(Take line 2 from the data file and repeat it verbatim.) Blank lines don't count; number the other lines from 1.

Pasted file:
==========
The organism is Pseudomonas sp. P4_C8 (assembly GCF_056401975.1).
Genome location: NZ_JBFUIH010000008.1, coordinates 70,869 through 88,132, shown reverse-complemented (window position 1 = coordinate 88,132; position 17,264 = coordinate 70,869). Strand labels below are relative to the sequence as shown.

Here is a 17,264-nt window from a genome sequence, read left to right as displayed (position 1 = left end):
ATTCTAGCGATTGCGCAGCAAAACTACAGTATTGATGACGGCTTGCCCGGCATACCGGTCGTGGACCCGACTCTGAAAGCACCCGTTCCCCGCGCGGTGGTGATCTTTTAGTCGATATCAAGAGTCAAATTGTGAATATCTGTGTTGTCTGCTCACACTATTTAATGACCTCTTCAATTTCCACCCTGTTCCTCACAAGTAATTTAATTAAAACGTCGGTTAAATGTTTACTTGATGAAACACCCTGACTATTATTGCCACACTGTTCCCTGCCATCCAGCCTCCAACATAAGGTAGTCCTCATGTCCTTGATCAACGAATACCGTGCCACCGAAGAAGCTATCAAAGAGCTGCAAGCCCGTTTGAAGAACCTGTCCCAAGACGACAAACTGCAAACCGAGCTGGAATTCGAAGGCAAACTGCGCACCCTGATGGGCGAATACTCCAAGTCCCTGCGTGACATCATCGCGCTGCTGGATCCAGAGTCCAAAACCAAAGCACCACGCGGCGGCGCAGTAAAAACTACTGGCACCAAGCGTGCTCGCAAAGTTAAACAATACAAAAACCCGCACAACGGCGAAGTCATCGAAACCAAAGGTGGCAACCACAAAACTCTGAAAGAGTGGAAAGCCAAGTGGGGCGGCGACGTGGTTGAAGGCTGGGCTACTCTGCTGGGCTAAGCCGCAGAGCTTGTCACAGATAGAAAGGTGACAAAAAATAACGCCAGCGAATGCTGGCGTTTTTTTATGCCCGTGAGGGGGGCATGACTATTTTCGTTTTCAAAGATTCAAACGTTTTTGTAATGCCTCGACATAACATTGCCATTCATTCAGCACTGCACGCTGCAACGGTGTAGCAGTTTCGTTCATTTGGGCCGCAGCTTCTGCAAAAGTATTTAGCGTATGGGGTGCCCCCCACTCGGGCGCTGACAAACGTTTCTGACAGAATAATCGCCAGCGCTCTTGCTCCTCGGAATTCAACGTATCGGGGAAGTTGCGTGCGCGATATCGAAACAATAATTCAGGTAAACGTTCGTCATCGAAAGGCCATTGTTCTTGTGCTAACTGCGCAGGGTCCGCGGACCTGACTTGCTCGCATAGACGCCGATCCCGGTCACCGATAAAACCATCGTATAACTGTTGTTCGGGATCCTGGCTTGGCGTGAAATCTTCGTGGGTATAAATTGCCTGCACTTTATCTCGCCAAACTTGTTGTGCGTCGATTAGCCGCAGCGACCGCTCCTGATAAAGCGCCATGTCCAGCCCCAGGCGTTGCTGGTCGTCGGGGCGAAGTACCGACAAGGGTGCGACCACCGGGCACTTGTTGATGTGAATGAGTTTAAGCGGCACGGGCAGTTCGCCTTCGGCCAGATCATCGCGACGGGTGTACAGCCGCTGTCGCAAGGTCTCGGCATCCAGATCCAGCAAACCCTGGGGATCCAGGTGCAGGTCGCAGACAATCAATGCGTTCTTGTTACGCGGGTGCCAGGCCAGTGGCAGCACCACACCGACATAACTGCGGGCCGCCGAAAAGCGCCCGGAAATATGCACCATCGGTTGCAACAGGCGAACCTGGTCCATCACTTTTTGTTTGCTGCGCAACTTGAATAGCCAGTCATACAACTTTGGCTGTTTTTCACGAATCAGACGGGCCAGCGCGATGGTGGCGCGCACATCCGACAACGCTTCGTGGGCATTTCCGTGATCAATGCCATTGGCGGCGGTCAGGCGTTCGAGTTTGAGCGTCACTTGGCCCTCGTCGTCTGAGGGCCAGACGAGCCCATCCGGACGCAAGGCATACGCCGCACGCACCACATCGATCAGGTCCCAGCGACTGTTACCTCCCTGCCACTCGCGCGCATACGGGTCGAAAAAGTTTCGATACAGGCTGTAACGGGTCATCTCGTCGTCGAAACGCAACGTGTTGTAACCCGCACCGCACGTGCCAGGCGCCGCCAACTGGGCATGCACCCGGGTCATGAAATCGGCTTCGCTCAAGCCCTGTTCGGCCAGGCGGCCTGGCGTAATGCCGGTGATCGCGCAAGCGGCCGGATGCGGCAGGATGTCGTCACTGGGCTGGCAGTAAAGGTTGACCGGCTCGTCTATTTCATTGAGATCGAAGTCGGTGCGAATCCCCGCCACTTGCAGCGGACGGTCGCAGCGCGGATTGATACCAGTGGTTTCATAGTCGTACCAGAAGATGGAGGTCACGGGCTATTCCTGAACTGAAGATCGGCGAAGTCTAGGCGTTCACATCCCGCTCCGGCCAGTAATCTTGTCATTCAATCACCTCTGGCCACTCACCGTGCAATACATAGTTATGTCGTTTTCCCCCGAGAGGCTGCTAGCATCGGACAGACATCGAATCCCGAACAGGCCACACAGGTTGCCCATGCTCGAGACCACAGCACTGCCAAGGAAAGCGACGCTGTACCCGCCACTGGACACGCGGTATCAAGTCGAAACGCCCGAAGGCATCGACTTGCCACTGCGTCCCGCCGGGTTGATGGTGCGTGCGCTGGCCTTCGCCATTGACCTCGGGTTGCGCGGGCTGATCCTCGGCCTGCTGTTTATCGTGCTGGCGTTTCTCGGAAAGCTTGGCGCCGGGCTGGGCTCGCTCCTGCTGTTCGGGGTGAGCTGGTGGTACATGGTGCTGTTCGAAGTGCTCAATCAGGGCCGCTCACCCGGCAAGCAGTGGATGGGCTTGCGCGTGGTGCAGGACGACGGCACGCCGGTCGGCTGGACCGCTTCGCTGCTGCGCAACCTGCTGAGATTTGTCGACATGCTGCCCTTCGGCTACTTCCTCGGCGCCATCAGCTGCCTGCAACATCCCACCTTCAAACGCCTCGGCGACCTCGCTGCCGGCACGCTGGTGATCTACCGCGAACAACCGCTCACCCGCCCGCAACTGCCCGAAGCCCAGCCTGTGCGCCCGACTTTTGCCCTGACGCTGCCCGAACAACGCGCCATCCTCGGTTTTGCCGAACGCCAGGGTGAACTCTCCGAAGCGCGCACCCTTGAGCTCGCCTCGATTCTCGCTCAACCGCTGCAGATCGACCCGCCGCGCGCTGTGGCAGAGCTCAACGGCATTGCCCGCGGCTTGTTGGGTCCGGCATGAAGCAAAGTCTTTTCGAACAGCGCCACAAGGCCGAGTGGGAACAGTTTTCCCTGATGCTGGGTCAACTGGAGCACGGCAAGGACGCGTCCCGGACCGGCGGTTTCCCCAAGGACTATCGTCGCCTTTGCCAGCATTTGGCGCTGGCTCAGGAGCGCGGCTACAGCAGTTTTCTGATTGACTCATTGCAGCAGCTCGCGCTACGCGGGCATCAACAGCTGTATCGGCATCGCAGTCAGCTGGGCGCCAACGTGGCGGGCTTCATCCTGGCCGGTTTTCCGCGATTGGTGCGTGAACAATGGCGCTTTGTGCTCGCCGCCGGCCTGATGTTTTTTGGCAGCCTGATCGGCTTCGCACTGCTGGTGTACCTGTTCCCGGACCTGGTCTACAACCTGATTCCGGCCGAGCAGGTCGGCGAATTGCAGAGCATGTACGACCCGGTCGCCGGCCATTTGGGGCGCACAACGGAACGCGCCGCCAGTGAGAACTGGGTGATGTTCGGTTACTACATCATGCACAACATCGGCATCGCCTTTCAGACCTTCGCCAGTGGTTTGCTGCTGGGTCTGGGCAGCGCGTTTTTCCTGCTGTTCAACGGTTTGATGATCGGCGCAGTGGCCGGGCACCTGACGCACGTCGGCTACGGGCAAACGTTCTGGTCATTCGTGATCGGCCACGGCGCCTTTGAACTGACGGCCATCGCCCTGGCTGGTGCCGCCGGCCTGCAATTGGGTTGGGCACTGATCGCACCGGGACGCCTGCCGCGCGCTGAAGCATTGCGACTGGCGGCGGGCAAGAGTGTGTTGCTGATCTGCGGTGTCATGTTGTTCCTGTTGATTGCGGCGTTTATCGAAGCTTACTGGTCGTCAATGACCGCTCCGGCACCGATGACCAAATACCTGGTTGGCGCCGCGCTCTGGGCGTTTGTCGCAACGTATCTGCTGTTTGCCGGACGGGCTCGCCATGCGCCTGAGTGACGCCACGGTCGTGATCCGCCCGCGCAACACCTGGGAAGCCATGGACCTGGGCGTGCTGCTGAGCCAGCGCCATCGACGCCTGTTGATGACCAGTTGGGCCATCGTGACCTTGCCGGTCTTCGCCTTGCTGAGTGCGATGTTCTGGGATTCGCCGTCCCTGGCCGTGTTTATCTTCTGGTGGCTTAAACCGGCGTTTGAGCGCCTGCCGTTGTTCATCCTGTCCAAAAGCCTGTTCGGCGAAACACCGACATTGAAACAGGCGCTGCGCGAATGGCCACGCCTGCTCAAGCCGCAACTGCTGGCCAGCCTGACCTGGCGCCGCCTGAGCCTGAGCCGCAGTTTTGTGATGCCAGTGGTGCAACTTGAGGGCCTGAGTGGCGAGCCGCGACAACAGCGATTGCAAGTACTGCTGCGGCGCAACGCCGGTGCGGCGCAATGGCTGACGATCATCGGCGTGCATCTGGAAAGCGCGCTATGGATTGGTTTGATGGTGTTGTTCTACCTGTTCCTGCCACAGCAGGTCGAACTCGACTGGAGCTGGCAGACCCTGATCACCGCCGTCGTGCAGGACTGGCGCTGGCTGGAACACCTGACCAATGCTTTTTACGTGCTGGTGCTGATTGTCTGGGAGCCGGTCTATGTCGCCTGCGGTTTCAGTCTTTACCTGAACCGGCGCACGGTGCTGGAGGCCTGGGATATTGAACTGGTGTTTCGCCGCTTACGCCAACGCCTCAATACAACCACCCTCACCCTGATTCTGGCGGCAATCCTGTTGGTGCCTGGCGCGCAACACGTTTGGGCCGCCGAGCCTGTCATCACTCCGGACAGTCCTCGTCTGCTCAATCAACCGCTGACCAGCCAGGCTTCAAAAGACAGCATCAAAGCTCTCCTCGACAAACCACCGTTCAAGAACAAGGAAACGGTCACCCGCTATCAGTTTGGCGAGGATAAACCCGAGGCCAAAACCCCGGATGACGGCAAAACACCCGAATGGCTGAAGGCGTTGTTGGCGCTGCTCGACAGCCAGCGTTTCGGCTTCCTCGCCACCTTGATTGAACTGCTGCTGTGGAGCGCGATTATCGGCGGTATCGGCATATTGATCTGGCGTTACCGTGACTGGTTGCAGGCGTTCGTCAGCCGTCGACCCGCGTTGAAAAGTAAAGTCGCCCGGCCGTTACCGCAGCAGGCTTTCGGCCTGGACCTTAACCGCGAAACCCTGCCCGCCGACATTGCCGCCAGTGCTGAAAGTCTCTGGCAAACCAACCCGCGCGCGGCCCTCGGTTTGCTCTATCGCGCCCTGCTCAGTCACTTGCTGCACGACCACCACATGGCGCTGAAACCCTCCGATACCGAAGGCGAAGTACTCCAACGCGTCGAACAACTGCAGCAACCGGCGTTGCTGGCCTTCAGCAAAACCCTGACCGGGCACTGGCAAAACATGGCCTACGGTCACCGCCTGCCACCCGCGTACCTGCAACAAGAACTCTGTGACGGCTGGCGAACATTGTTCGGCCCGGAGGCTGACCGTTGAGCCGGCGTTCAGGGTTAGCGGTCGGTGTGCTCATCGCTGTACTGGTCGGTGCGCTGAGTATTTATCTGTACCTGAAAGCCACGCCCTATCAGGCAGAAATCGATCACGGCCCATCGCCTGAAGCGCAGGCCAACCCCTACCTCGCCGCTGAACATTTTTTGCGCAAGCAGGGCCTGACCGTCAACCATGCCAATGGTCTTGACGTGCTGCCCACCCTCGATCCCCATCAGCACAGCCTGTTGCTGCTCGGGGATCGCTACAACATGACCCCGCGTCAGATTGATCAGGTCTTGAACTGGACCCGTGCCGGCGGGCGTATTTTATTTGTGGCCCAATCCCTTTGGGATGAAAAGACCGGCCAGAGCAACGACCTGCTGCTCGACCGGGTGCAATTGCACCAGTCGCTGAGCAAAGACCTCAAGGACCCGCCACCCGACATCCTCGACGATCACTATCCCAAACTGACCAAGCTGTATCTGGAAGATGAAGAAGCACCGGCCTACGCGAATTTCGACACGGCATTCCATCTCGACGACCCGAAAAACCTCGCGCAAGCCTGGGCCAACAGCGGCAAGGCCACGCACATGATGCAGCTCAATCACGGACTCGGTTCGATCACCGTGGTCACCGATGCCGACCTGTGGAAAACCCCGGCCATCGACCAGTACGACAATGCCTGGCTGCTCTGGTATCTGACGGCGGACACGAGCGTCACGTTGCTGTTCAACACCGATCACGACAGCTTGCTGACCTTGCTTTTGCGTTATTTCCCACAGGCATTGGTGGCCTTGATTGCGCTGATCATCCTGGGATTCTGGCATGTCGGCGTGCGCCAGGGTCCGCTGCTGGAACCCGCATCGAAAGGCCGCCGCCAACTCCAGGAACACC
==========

Genome location: NZ_JBFUIH010000008.1, coordinates 70,869 through 88,132, shown reverse-complemented (window position 1 = coordinate 88,132; position 17,264 = coordinate 70,869). Strand labels below are relative to the sequence as shown.